David Panitch 2017-10-03 02:04:25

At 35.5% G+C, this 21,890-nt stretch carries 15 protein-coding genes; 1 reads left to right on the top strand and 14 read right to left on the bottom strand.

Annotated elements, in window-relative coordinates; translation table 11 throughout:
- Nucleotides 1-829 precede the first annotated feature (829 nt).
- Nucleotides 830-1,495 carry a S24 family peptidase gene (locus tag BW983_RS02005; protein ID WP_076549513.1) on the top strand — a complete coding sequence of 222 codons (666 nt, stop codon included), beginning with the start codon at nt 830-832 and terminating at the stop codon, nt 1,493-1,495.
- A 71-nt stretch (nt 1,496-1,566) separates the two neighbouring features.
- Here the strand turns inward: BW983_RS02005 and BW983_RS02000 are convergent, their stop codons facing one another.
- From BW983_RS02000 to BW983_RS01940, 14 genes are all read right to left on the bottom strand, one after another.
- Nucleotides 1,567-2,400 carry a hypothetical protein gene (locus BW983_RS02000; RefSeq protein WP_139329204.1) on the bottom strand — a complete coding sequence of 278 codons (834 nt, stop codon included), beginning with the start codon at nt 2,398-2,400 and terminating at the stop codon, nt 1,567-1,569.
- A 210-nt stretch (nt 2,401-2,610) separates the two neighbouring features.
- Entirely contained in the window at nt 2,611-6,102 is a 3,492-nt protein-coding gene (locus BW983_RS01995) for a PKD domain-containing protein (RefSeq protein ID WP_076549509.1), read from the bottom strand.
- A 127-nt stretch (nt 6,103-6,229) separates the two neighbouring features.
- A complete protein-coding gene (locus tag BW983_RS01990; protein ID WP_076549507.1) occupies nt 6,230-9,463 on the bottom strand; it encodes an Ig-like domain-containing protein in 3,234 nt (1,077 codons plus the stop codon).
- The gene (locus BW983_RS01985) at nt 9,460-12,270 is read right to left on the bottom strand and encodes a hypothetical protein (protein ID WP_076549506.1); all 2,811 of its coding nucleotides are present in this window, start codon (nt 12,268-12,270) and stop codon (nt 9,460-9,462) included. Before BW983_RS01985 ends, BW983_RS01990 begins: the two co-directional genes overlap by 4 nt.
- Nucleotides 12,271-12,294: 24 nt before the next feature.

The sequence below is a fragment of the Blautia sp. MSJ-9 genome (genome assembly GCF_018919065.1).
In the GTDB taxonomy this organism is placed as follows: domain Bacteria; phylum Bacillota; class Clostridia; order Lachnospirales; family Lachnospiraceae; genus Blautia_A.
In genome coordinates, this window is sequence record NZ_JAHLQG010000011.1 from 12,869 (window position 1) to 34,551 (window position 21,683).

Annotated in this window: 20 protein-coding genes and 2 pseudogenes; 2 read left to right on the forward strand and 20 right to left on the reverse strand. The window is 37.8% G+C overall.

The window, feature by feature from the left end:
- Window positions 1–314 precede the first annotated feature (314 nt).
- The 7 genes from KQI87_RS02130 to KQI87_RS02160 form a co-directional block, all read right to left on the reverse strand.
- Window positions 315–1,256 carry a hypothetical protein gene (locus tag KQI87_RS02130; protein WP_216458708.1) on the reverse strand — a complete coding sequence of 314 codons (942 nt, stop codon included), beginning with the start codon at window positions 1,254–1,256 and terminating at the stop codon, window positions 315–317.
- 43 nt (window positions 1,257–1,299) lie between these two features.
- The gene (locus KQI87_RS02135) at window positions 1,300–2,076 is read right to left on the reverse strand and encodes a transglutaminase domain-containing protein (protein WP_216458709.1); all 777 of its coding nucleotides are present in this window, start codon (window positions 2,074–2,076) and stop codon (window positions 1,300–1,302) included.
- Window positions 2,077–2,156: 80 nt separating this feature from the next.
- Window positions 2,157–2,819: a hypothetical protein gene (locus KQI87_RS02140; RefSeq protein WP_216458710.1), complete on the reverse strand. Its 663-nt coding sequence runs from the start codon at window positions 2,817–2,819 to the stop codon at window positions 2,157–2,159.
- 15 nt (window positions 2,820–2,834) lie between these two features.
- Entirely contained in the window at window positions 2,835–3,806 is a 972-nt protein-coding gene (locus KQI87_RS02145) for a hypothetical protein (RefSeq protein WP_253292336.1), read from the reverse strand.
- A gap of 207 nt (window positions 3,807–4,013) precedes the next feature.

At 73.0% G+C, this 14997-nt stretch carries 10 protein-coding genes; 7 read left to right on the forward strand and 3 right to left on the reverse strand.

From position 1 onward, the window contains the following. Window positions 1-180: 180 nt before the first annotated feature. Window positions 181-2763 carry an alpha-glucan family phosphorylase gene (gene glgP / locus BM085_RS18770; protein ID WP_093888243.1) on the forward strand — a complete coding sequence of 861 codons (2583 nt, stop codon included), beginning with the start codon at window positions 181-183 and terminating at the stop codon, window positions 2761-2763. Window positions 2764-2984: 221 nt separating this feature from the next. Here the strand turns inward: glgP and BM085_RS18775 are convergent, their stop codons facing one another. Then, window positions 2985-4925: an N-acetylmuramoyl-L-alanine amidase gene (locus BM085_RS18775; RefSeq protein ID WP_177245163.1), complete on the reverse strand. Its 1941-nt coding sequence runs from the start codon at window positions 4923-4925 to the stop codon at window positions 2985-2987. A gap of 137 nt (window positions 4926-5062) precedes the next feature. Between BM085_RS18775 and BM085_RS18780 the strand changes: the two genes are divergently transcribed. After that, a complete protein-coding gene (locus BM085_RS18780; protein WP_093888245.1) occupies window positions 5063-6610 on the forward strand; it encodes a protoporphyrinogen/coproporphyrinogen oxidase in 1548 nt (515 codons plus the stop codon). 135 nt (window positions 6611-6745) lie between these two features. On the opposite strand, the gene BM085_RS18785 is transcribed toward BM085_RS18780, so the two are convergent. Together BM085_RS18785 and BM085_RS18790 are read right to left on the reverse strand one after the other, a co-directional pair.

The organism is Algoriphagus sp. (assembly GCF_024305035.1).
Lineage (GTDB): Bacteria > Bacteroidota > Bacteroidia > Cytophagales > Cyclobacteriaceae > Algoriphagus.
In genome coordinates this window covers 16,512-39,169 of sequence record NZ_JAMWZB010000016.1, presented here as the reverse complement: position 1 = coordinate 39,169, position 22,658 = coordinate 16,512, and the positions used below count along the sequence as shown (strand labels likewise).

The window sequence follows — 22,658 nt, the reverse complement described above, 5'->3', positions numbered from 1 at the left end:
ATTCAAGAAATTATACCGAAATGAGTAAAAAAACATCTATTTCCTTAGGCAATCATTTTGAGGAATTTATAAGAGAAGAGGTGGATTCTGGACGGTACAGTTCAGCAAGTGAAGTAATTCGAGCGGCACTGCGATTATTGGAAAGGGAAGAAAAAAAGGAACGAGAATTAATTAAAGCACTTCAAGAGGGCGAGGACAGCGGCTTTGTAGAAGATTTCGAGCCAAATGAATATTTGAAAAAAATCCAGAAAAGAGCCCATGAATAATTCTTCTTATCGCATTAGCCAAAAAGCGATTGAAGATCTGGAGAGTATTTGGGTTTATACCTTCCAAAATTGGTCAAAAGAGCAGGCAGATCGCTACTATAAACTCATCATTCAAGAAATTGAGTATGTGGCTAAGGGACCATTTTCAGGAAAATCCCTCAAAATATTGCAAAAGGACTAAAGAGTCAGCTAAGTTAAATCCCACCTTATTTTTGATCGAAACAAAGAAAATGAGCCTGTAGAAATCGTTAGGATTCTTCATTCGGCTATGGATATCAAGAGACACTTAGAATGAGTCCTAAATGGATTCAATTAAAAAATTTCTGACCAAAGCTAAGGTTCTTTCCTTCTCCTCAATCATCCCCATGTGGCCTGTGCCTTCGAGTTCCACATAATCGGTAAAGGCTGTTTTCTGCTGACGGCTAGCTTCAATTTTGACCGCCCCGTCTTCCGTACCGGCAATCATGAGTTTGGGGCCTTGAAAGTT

IF WISHES WERE HORSES, EVERY ERP SYSTEM WOULD BE PERFECT Isn’t it amazing how technology seems to have taken over almost every aspect of our lives? Can you live without your smart phone? What if you couldn’t see who was calling you before you picked up the phone? Do we ask humans for directions anymore when we have GPS-enabled devices? We hate toll roads a bit less now that we don’t have to stop and pay the toll due to I-Pass, EZ-Pass and other transponders. But when it comes to advanced technology in our distribution-based businesses, and actually many other B2B focused businesses in other sectors, we are lagging behind. Here are the five top technology mistakes that many businesses continue to make. 1.MISTAKE ONE: BARCODING IS FOR RETAIL AND TOO EXPENSIVE FOR US We see barcode technology everywhere we look, so why is it missing in so many small- to mid-sized distributor’s warehouses? It takes a mind set that is ready to move forward and is not satisfied with the ways things have always been done. Adding barcode technology to most ERP applications is pretty simple, but planning for a fully functioning bar-coded warehouse is often an obstacle. It takes some thought about changes to processes, even though at the very core of barcoding is the concept of replacing keystrokes with a scan. The beauty of most technology is that you can take baby steps before you begin to sprint. The same is true with barcoding. Make the decision to move forward and then take that first baby step; you’ll be running in no time. 2.MISTAKE TWO: TECHNOLOGY WILL SOLVE ALL OF OUR PROBLEMS Another mistake we see distributors make is thinking that bringing in new and improved technology will solve their problems. It has been said many times before that technology can speed up processes, so bad processes just happen that much faster. When you are considering new technology, it is important to recognize that it is also the best time to change your processes. One of our clients had posters placed in strategic locations throughout their building that simply stated, “We’ve always done it that way,” with a red circle and a diagonal line striking through the words. Technology can be a catalyst for change, but in and of itself cannot make the change. Make sure that you have people within your organization who are “change agents” involved with any evaluation and subsequent implementation of new technology. If you have the right people with the right attitude implementing the right software, you have a winning combination that CAN solve problems. 3.MISTAKE THREE: MY STAFF IS SMART, WE DON’T NEED MUCH TRAINING A great technology solution is selected, but management has decided to skinny down the dollars related to the training and education aspect of the implementation. There is some software out there that is relatively easy to use, but in the world of ERP, CRM and WMS technology, that is often quite a ways from reality. These systems today can do so much, but also take a great deal of thought and understanding to fully leverage the deep functionality. When evaluating ERP systems, make sure that you budget an appropriate amount of your implementation dollars to training and education. We recommend that 50 to 60 percent of your implementation budget be for this sole purpose. You should also be very much aware of the time that your people will need to spend on learning a new system. A rule of thumb that we often use is to budget a 4 to 1 ratio between your people’s time and the outside implementation consultant’s time. So, if your implementer has budgeted 700 hours, you should expect your team will need to invest 2,800 hours overall on the project. If you calculate the hours that your people need to commit to a project of this magnitude, you will get something along the lines of the following: 2,800 hours x $35 per man hour = $98,000. Not a number to be sneezed at. 4.MISTAKE FOUR: WHEN IT COMES TO TECHNOLOGY, MY IT STAFF MAKES THE DECISIONS Before all you IT professionals e-mail us, what we are trying to point out is that it is critically important to involve the business leads from all functional areas on the evaluation, selection and implementation of a new business system. It is not that the IT folks don’t know technology, quite the contrary, they do. But what you really need when you are selecting new technology are the people with the best knowledge of your business processes and, more importantly, what you would like your business processes to be. As we said earlier, this is the perfect time to be making process improvements. Who better to suggest, implement and own the process improvement plans than the people using the technology on a daily basis? We know of a distributor that needed to do a better job of tracking the success and failure of their sales efforts. They had almost 50 salespeople handling the United States and Canada. The VP of sales asked their director of IT to research and recommend a solution to this issue. What happened was disastrous. The recommendation was to create their own CRM system rather than trying to fit their processes into a “boxed” solution. Twelve months later, the custom CRM solution was finally deployed. After another six months of begging, pleading and threatening the sales team to use the system, they shelved the CRM tool. It didn’t come close to meeting the needs of the sales team or the VP of sales. It was then that the VP of sales took ownership of the project, hired a consulting firm to help them evaluate and select an out-of-the-box solution that was then tailored to fit the sales team and management. Three months after they went live on this new CRM system, they had a 95 percent user adoption rate. It was because the sales team owned the decision and clearly understood the benefits that they would derive from properly using the system. 5.MISTAKE FIVE: NEXT YEAR THE TECHNOLOGY WILL FINALLY BE PERFECT If I just wait until next year; the technology will be better, the price will be lower and we’ll be more ready to implement the changes along with the technology that we need to run our distributorship. Well, it is likely that all of that will be true, but you will be one year further behind your competition. If you have some technology deficiencies, the sooner you can do something to eliminate them and turn them into strengths, the better. You can’t afford to be on the “bleeding edge” of technology, but you can certainly move your company forward with very little risk by moving a little bit closer to the early majority. If you wait for every “bug” to be worked out of whatever technology you are looking at, you will be waiting forever. Understand that it won’t be perfect. Do your due diligence, gather enough facts and then make a decision. 6.MISTAKE SIX (BONUS): FEAR There are many reasons why distributors make mistakes in technology, but the one that seems to rise up above the rest is fear — fear of the unknown, fear of change and fear of losing control of the business. We have also seen technology adopted out of fear. Some of you will remember when you processed your first customer order through Electronic Data Interchange (EDI). Wasn’t that done because of fear or just clearly the threat that a major customer would stop doing business with you unless you adopted EDI capabilities? What about that first request by a customer to send you a request for quotation via e-mail. There is technology out there that is just begging to be implemented. Don’t be the last kid on the block with whatever it is. Get past your fear. Shoot past your competition. Make a decision to explore some technology that can positively impact your sales efforts, increase efficiencies, or improve your decision making; you’ll be glad that you did. Have you seen mistakes seven, eight and nine? We would like to hear about what you have seen. E-mail them to us at David@TheDistributorBoard.com. David Panitch is a partner in The Distributor Board, a STAFDA consulting partner with expertise in planning, sales, marketing, M&A and organization. Reach him at 847-868- 2004; David@TheDistributorBoard.com; www.TheDistributorBoard.com.